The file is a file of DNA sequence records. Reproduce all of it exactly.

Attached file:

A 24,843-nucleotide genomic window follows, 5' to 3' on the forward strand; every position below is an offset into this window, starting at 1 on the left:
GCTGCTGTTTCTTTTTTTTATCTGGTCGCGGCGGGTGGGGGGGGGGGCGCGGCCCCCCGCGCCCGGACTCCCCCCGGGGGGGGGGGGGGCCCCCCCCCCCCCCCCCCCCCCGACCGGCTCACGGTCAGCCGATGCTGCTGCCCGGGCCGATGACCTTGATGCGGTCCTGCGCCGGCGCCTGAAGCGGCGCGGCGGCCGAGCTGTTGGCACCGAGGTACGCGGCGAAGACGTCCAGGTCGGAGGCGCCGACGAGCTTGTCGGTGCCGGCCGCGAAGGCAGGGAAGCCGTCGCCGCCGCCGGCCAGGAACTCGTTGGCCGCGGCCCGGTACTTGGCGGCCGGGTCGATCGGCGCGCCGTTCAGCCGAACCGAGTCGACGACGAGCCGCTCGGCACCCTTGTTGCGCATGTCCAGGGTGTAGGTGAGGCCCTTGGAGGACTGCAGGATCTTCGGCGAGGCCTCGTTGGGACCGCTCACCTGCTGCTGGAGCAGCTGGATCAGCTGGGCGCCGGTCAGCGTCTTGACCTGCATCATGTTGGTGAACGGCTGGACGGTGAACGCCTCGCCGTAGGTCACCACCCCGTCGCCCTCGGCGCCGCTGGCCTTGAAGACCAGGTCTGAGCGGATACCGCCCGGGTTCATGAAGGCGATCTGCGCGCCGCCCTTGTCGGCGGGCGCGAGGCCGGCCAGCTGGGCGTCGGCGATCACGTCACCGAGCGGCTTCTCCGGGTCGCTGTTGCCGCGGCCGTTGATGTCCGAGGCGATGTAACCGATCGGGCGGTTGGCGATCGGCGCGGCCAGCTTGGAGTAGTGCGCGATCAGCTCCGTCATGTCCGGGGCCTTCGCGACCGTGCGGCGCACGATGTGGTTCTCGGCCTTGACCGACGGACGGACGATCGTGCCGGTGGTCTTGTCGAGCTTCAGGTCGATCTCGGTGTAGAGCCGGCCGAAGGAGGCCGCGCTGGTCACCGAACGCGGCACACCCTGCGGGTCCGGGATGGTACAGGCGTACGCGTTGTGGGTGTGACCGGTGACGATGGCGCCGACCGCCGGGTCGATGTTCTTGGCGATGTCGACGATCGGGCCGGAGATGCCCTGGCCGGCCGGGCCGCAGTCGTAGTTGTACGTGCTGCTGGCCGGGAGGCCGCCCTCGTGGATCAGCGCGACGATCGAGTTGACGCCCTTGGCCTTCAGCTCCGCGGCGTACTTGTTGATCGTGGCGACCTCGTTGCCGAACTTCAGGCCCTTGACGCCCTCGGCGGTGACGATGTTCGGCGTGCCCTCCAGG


A 24,843-nucleotide genomic window follows, 5' to 3' on the forward strand; every position below is an offset into this window, starting at 1 on the left:
GCTGCTGTTTCTTTTTTTTATCTGGTCGCGGCGGGTGGGGGGGGGGGCGCGGCCCCCCGCGCCCGGACTCCCCCCGGGGGGGGGGGGGGCCCCCCCCCCCCCCCCCCCCCCGACCGGCTCACGGTCAGCCGATGCTGCTGCCCGGGCCGATGACCTTGATGCGGTCCTGCGCCGGCGCCTGAAGCGGCGCGGCGGCCGAGCTGTTGGCACCGAGGTACGCGGCGAAGACGTCCAGGTCGGAGGCGCCGACGAGCTTGTCGGTGCCGGCCGCGAAGGCAGGGAAGCCGTCGCCGCCGCCGGCCAGGAACTCGTTGGCCGCGGCCCGGTACTTGGCGGCCGGGTCGATCGGCGCGCCGTTCAGCCGAACCGAGTCGACGACGAGCCGCTCGGCACCCTTGTTGCGCATGTCCAGGGTGTAGGTGAGGCCCTTGGAGGACTGCAGGATCTTCGGCGAGGCCTCGTTGGGACCGCTCACCTGCTGCTGGAGCAGCTGGATCAGCTGGGCGCCGGTCAGCGTCTTGACCTGCATCATGTTGGTGAACGGCTGGACGGTGAACGCCTCGCCGTAGGTCACCACCCCGTCGCCCTCGGCGCCGCTGGCCTTGAAGACCAGGTCTGAGCGGATACCGCCCGGGTTCATGAAGGCGATCTGCGCGCCGCCCTTGTCGGCGGGCGCGAGGCCGGCCAGCTGGGCGTCGGCGATCACGTCACCGAGCGGCTTCTCCGGGTCGCTGTTGCCGCGGCCGTTGATGTCCGAGGCGATGTAACCGATCGGGCGGTTGGCGATCGGCGCGGCCAGCTTGGAGTAGTGCGCGATCAGCTCCGTCATGTCCGGGGCCTTCGCGACCGTGCGGCGCACGATGTGGTTCTCGGCCTTGACCGACGGACGGACGATCGTGCCGGTGGTCTTGTCGAGCTTCAGGTCGATCTCGGTGTAGAGCCGGCCGAAGGAGGCCGCGCTGGTCACCGAACGCGGCACACCCTGCGGGTCCGGGATGGTACAGGCGTACGCGTTGTGGGTGTGACCGGTGACGATGGCGCCGACCGCCGGGTCGATGTTCTTGGCGATGTCGACGATCGGGCCGGAGATGCCCTGGCCGGCCGGGCCGCAGTCGTAGTTGTACGTGCTGCTGGCCGGGAGGCCGCCCTCGTGGATCAGCGCGACGATCGAGTTGACGCCCTTGGCCTTCAGCTCCGCGGCGTACTTGTTGATCGTGGCGACCTCGTTGCCGAACTTCAGGCCCTTGACGCCCTCGGCGGTGACGATGTTCGGCGTGCCCTCCAGG